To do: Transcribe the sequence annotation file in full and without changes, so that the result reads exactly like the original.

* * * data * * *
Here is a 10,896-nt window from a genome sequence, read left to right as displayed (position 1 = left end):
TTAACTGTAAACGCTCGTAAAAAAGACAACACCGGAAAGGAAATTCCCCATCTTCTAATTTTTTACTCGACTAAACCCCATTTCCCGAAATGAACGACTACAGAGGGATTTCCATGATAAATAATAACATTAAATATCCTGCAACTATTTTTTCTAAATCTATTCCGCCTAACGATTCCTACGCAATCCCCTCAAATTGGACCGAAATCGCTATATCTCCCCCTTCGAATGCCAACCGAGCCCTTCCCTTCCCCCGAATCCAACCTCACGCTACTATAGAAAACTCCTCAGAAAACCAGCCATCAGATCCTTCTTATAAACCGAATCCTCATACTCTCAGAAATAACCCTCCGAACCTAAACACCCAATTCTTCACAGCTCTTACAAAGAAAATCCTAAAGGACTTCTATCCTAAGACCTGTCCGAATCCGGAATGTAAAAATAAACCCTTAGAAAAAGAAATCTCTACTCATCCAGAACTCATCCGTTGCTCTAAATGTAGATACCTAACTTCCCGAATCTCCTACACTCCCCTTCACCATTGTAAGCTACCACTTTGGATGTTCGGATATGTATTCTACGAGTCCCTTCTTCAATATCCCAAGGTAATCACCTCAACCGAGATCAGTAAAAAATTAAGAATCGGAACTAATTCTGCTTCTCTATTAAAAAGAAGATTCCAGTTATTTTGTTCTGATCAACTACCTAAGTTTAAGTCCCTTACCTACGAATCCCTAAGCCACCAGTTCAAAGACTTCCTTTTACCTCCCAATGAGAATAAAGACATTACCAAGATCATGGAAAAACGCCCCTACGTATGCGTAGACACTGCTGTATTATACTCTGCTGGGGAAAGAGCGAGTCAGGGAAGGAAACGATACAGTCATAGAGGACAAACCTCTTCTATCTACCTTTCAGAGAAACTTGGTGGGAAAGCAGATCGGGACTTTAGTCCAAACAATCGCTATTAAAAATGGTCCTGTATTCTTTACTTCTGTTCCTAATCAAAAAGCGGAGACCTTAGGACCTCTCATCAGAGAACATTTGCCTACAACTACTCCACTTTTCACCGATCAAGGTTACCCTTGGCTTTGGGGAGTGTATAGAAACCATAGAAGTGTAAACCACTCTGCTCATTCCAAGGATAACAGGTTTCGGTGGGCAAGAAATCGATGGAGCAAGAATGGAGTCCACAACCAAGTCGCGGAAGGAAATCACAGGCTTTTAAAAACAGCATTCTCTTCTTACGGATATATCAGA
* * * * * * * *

Here is a 10,896-nt window from a genome sequence, read left to right as displayed (position 1 = left end):
TTAACTGTAAACGCTCGTAAAAAAGACAACACCGGAAAGGAAATTCCCCATCTTCTAATTTTTTACTCGACTAAACCCCATTTCCCGAAATGAACGACTACAGAGGGATTTCCATGATAAATAATAACATTAAATATCCTGCAACTATTTTTTCTAAATCTATTCCGCCTAACGATTCCTACGCAATCCCCTCAAATTGGACCGAAATCGCTATATCTCCCCCTTCGAATGCCAACCGAGCCCTTCCCTTCCCCCGAATCCAACCTCACGCTACTATAGAAAACTCCTCAGAAAACCAGCCATCAGATCCTTCTTATAAACCGAATCCTCATACTCTCAGAAATAACCCTCCGAACCTAAACACCCAATTCTTCACAGCTCTTACAAAGAAAATCCTAAAGGACTTCTATCCTAAGACCTGTCCGAATCCGGAATGTAAAAATAAACCCTTAGAAAAAGAAATCTCTACTCATCCAGAACTCATCCGTTGCTCTAAATGTAGATACCTAACTTCCCGAATCTCCTACACTCCCCTTCACCATTGTAAGCTACCACTTTGGATGTTCGGATATGTATTCTACGAGTCCCTTCTTCAATATCCCAAGGTAATCACCTCAACCGAGATCAGTAAAAAATTAAGAATCGGAACTAATTCTGCTTCTCTATTAAAAAGAAGATTCCAGTTATTTTGTTCTGATCAACTACCTAAGTTTAAGTCCCTTACCTACGAATCCCTAAGCCACCAGTTCAAAGACTTCCTTTTACCTCCCAATGAGAATAAAGACATTACCAAGATCATGGAAAAACGCCCCTACGTATGCGTAGACACTGCTGTATTATACTCTGCTGGGGAAAGAGCGAGTCAGGGAAGGAAACGATACAGTCATAGAGGACAAACCTCTTCTATCTACCTTTCAGAGAAACTTGGTGGGAAAGCAGATCGGGACTTTAGTCCAAACAATCGCTATTAAAAATGGTCCTGTATTCTTTACTTCTGTTCCTAATCAAAAAGCGGAGACCTTAGGACCTCTCATCAGAGAACATTTGCCTACAACTACTCCACTTTTCACCGATCAAGGTTACCCTTGGCTTTGGGGAGTGTATAGAAACCATAGAAGTGTAAACCACTCTGCTCATTCCAAGGATAACAGGTTTCGGTGGGCAAGAAATCGATGGAGCAAGAATGGAGTCCACAACCAAGTCGCGGAAGGAAATCACAGGCTTTTAAAAACAGCATTCTCTTCTTACGGATATATCAGA